So he understands the struggles of the young faculty member for whom, as Division Chief, he must shepherd along their own career paths. “I'm committed to providing them with sufficient protected time and not overwhelming them with clinical responsibilities so that they can get their academic careers established,” he said. “If we need someone from our division to serve on a committee, I'll take on another one myself rather than have it be a distraction for a younger person trying to get established.”

At Rochester, young professors are not given a full clinical load, so that their research time is protected, and departmental leadership strive to help their mentees find grants early on to help pay a significant share of their salaries. And when writing promotion recommendations, Dr. Mink said, he makes sure to attach sufficient importance to being a good and productive collaborator – not just a PI.

“If we're going to attract and retain good academic, research-oriented faculty members, it's going to require increasing flexibility,” said Dr. Mink.

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That is because more young physicians are insisting that they can be good academic neurologists while still spending time with their families, and are choosing institutions and programs that agree. “More than half of the really good applicants to neurology programs now are women,” said Richard O'Brien, MD, Associate Professor of Neurology at Hopkins and a father of two who also serves on the department's residency admissions committee. “The good applicants will go elsewhere if you aren't willing to work with them on this, so there's no not dealing with it anymore.”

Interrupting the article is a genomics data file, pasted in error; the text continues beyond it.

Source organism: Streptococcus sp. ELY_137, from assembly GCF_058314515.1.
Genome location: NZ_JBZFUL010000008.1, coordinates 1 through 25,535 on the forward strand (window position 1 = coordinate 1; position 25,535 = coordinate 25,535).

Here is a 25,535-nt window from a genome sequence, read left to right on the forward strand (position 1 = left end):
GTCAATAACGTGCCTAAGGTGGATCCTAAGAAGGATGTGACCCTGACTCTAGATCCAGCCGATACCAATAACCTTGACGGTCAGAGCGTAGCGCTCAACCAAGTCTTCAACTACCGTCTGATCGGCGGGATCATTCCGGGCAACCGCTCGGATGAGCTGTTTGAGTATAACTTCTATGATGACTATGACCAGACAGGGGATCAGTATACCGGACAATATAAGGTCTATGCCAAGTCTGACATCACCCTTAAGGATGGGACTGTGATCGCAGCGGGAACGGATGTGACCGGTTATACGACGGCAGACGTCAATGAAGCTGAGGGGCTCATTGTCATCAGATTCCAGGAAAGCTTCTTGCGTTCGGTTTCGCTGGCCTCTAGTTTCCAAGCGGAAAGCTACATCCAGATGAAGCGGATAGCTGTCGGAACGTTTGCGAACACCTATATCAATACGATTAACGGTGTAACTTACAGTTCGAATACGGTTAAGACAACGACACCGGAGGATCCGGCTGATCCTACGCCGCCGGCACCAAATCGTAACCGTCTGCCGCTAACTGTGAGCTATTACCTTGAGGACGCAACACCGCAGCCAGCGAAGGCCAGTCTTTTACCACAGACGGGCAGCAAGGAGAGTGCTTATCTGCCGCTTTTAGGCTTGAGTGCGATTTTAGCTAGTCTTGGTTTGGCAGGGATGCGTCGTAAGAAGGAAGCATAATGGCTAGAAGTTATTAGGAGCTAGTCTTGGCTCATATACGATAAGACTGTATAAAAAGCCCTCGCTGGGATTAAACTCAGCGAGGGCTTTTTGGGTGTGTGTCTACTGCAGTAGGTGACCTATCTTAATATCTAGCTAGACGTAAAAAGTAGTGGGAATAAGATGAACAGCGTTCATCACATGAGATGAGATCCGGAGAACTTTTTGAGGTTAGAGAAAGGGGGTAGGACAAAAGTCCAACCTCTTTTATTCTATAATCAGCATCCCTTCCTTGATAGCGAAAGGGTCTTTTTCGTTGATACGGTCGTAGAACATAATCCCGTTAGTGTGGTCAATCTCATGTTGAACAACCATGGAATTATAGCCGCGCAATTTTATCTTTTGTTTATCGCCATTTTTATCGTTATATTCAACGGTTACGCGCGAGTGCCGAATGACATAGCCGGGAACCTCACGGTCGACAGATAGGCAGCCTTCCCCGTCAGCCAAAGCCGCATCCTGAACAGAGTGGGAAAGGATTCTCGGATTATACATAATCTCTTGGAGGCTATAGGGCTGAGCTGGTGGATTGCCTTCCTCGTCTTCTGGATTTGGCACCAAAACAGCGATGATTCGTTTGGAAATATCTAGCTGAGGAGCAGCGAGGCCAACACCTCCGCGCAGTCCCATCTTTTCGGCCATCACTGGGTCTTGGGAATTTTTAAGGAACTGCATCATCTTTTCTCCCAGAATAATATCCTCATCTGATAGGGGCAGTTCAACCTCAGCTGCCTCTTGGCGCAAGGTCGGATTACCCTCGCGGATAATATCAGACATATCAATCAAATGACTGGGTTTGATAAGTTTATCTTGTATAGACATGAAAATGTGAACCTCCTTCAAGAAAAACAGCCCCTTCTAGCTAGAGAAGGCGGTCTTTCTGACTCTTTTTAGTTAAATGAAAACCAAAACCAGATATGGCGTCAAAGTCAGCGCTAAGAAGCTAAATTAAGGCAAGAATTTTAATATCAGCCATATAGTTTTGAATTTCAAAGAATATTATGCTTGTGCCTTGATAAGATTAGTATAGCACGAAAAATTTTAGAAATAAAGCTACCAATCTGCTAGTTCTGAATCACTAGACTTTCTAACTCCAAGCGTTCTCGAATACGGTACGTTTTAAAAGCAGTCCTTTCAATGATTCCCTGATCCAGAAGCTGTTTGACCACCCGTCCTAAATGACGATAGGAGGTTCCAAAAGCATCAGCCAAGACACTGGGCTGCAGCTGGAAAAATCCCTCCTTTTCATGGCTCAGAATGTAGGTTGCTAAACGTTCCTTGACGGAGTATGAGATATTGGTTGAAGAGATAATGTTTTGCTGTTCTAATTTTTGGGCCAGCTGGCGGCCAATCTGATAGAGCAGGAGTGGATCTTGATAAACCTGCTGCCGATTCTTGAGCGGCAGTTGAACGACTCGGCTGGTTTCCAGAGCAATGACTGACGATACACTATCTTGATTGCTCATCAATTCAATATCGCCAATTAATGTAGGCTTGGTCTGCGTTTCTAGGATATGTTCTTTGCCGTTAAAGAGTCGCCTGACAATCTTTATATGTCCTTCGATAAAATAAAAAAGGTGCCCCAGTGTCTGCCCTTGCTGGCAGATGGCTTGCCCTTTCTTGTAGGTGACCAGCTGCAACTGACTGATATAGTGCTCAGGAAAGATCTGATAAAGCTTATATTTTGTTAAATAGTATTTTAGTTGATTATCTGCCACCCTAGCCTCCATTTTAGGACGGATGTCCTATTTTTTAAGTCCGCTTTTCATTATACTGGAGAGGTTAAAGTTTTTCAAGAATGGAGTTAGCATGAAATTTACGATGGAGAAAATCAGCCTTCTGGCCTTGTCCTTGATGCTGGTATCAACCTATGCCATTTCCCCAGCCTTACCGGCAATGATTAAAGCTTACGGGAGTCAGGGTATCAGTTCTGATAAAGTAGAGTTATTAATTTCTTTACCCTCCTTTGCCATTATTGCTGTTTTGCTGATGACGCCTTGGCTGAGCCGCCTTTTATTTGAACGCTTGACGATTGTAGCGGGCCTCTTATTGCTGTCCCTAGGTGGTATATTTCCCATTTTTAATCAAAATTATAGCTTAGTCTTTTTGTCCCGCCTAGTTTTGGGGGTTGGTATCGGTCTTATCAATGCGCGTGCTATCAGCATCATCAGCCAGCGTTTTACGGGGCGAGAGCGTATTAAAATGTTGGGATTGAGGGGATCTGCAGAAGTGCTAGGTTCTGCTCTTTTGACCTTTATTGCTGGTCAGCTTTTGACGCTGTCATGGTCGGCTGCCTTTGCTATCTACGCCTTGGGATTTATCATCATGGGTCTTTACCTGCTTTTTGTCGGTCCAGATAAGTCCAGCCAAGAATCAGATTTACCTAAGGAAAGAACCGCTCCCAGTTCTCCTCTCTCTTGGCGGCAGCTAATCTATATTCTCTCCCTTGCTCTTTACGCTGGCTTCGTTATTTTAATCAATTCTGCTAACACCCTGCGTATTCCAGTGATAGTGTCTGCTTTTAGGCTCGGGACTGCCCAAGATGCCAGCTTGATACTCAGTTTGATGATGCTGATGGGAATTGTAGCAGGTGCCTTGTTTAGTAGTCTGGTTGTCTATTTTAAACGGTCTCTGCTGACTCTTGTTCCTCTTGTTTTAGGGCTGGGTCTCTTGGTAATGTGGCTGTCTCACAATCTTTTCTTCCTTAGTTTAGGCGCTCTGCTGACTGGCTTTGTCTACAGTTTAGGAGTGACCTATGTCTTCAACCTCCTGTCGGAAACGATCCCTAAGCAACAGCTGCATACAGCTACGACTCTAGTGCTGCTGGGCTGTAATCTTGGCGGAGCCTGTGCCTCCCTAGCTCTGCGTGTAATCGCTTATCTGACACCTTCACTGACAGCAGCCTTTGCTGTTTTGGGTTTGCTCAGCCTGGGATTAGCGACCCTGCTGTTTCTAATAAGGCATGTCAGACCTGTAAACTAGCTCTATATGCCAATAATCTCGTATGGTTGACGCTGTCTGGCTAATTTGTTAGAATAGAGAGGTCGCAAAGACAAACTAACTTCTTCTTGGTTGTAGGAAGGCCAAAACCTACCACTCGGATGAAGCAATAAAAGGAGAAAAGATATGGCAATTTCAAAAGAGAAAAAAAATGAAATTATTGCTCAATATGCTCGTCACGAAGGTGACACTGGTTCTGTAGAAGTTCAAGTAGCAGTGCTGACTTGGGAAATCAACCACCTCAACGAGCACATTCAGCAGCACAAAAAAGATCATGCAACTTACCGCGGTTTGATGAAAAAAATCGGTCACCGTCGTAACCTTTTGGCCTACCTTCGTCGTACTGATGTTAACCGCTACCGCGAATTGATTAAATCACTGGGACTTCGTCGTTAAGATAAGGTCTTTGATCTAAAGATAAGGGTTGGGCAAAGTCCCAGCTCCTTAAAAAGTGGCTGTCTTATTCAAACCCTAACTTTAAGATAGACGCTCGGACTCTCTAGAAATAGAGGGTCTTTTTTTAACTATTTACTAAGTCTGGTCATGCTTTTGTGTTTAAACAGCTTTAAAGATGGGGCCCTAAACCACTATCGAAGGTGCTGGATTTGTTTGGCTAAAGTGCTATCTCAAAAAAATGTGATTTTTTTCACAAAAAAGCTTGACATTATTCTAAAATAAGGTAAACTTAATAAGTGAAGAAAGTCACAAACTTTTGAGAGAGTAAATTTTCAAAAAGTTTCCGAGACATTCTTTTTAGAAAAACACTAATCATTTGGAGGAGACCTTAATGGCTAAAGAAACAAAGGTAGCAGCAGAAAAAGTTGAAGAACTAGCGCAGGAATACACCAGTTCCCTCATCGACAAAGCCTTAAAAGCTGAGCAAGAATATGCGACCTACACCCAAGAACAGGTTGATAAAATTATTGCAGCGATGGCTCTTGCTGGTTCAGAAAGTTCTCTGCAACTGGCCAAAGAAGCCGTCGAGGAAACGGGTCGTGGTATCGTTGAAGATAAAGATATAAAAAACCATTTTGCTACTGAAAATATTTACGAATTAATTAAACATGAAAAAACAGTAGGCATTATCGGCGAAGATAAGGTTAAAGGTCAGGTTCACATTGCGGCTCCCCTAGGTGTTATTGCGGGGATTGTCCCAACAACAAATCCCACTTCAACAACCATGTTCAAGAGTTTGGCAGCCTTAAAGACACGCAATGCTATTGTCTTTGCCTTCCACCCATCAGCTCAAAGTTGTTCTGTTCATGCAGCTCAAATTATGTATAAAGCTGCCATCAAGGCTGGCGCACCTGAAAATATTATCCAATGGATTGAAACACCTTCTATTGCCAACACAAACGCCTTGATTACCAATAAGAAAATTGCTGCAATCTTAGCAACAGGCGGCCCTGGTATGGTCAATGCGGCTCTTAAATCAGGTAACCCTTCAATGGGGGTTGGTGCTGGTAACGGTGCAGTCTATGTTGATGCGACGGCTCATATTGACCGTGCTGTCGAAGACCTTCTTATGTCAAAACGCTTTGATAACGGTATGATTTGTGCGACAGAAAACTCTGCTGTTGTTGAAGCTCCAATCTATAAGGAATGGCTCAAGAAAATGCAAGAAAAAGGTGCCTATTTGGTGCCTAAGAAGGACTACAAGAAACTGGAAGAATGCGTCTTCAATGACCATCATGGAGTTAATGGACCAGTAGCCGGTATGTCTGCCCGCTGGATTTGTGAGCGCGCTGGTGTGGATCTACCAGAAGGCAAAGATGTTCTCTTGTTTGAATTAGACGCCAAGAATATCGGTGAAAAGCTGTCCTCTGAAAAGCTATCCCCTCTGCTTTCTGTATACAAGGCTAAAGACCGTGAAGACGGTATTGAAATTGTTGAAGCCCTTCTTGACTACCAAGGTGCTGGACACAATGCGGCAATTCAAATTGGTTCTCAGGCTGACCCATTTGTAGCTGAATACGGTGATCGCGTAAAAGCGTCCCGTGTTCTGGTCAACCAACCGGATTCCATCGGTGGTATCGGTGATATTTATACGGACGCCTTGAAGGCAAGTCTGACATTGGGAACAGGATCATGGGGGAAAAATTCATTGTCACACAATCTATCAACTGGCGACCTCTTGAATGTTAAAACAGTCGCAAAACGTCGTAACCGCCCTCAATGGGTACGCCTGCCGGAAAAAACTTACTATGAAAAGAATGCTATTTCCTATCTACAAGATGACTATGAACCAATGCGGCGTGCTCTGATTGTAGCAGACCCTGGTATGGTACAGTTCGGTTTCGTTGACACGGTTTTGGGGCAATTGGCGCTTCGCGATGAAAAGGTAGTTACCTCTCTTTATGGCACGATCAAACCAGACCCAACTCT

Department chairs are beginning to agree with him. “As a chair in an academic department, you want to support productive young people. The market's pretty tight for productive junior faculty, and there are more people looking for them than there are such people out there,” said Frank M. Longo, MD, PhD, who is Chair of the Department of Neurology at the University of North Carolina-Chapel Hill and himself has two children, ages two and four. “When you find productive, highly energetic junior faculty, it's in the best interest of the department to do what it needs to do to hold onto them.”

“We certainly do see more applicants who say they want to balance their careers and their family lives. They're smart enough to recognize that, where not long ago we would have been scared to say it,” said Andrea M. Corse, MD, Assistant Professor of Neurology at Hopkins and mother of two who serves on the admissions committee for the medical school.

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And instead of being a potential negative, those comments are seen as a plus as the department chooses new residents. “Those are the kind of people we want, and the people we think will want to come here because of the advantages we offer,” said Dr. O'Brien. “Hearing that means we'll be in a strong position to attract these candidates.”

That's because at Hopkins, being “family-friendly” is a recruiting feature. The institution recently added a day-care center, which Dr. Corse notes has proved a boon to several people on the neurology faculty already, and has long offered a “family room” in the hospital for nursing mothers who want privacy to breastfeed or pump. During presentations about the residency program, Neurology Chair Jack Griffin, MD, frequently shows a slide photo of the current neurology residents, and notes that up to 70 percent of the group have had children during their residencies.